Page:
There’s something completely organic about this community that draws people in. Its unofficial nature makes it feel authentic and homey: a virtual book club for brainy, busy doctors. In fact, #medhumchat had an analog origin. “In my first year of residency, I led some sessions with my co-residents in which we discussed poetry and stories,” Farrell wrote in an email. The conversations disarmed the group, she says, and helped them “be more human and honest with each other.” Problem was, scheduling people who work impossible hours. “Hosting these discussions on twitter is logistically way easier. And it opens up some really amazing possibilities.”

The chat format is incredibly open. #medhumchat allows all kinds of healthcare folks to wade into a cultural conversation that would otherwise have not been available to them. “Patients and doctors are talking, attendings and medical students, surgeons and primary care doctors. I love how accessible Twitter is.” The welcoming, diverse nature of this group provides a kind of instant community to physicians who could really use it.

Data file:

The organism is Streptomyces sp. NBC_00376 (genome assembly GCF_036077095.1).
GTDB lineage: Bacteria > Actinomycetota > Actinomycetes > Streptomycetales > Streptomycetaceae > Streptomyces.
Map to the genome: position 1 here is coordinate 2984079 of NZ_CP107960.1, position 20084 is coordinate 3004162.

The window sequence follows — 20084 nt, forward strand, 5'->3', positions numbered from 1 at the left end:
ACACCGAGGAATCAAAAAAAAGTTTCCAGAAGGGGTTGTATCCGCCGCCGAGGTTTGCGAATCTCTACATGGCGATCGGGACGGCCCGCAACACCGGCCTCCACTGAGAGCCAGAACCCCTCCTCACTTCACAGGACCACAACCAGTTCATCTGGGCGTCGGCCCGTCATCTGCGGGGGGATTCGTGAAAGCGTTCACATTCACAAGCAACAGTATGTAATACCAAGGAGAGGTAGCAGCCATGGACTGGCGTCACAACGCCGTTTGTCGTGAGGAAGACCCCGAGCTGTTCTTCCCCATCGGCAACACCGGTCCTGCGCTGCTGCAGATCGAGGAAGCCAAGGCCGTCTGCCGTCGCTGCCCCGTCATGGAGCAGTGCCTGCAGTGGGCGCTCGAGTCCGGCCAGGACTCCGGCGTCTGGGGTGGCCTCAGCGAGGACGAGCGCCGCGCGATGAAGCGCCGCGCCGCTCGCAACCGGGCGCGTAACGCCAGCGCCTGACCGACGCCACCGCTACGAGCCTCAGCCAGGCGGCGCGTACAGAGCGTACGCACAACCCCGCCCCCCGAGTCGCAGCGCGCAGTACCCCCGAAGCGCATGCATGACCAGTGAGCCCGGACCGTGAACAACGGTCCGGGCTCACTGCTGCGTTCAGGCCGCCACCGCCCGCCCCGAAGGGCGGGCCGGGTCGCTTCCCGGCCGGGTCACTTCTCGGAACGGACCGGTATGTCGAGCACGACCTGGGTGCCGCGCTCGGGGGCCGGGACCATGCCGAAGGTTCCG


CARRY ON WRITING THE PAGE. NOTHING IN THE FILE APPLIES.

#medhumchat encourages participants to speak about literature through their experiences with care, treatment, healing, and suffering. The conversation can get emotional, but the platform offers enough distance that it’s never too emotional. It’s a safe way for many people to release the tensions built up during their rounds and, yes, at the keyboard inputting EHR data. “I think our discussions raise big questions that are at the heart of medicine yet so often get swept under the rug when our work is so busy and demanding,” says Farrell. “I also think a lot of medicine is frankly repetitious and algorithm driven. We have to memorize a lot for tests and follow a lot of rules.” She notes that many doctors “long to use their imaginations and engage with the world more creatively,” and that the chats allow some of this to happen.

Embedded content:

Farrell is smart in that she usually picks short pieces that can be read quickly, in real time, as the hour swiftly diminishes. #medhumchat doesn’t require any prep work. As our overworked medical folk have precious time to spare, this efficiency matters. Additionally, the #medhumchat method means that people get right down to business. The hour is carefully designed and Farrell, in standard chat moderator fashion, posts a series of questions—which are prefaced with Q1, Q2, Q3, and so forth—that point to a specific piece of poetic language, say, or a story’s central theme.